Marriage, Divorce and Family in Ancient Israel
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This paper looks at the rules and customs of marriage and divorce and the role of women during both biblical times and during the Second Temple period by analysis of various texts such as the Dead Sea Scrolls and Hebrew Bible. After the Babylonian exile, Jews incorporated aspects of family life of several neighboring groups into their own practices. In particular, it examines how women were continually discriminated against and although they had their own rights, they were continually under the authority of men.
From the Paper:"The prophetic message of marriage offers a much different view of marriage than that of Deuteronomy and Sirach. In Malachi 2:10-16 Judah is said to have married the daughter of a foreign God. Some scholars find this passage to be symbolic criticism of idolatry and others state the passage refers to the marriage of foreign women. In the passage Collins refers to Westbrook, who argues that the passage in Malachi refers to divorce without justification: "The criticism is not of divorce as such, but for "hate" where the husband follows his own inclination and the wife has done nothing to deserve such a fate." This challenges the earlier idea in Deuteronomy 24 that any aversion was grounds for a husband to divorce his wife. This is an important shift from rules meant to protect and favor those in power to an idea of justice in a relationship."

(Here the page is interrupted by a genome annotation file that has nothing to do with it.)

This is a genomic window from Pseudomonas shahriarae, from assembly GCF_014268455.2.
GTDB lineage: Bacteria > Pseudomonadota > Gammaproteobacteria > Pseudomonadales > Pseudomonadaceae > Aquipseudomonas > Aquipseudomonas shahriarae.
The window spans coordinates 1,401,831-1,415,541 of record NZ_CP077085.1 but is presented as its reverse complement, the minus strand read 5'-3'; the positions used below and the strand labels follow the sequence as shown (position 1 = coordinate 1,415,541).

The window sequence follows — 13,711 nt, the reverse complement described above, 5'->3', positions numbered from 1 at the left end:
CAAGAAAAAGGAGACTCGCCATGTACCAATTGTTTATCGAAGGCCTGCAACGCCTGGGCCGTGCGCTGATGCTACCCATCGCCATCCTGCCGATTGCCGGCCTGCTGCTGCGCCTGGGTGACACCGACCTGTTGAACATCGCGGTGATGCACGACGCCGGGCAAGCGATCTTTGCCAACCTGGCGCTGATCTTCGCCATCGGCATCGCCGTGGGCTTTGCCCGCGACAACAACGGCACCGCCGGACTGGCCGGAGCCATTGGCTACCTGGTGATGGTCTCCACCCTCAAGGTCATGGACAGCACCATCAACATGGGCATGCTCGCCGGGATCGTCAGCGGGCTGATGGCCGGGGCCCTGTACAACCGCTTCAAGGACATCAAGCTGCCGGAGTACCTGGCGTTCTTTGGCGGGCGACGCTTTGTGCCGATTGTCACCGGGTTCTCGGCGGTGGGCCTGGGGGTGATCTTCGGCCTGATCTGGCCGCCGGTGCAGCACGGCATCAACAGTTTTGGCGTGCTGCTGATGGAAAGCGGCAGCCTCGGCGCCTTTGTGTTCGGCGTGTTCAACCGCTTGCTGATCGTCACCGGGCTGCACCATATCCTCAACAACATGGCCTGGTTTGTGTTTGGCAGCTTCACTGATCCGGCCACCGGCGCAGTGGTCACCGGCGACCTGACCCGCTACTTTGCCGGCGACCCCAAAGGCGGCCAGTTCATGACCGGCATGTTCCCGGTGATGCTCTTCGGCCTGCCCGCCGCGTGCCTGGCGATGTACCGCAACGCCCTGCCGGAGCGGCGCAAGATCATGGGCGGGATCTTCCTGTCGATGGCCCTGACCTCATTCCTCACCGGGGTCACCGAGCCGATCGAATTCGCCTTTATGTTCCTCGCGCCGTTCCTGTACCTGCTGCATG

Cite this Analytical Essay:
Marriage, Divorce and Family in Ancient Israel (2003, January 31) Retrieved July 08, 2020, from https://www.academon.com/analytical-essay/marriage-divorce-and-family-in-ancient-israel-9745/
"Marriage, Divorce and Family in Ancient Israel" 31 January 2003. Web. 08 July. 2020. <https://www.academon.com/analytical-essay/marriage-divorce-and-family-in-ancient-israel-9745/>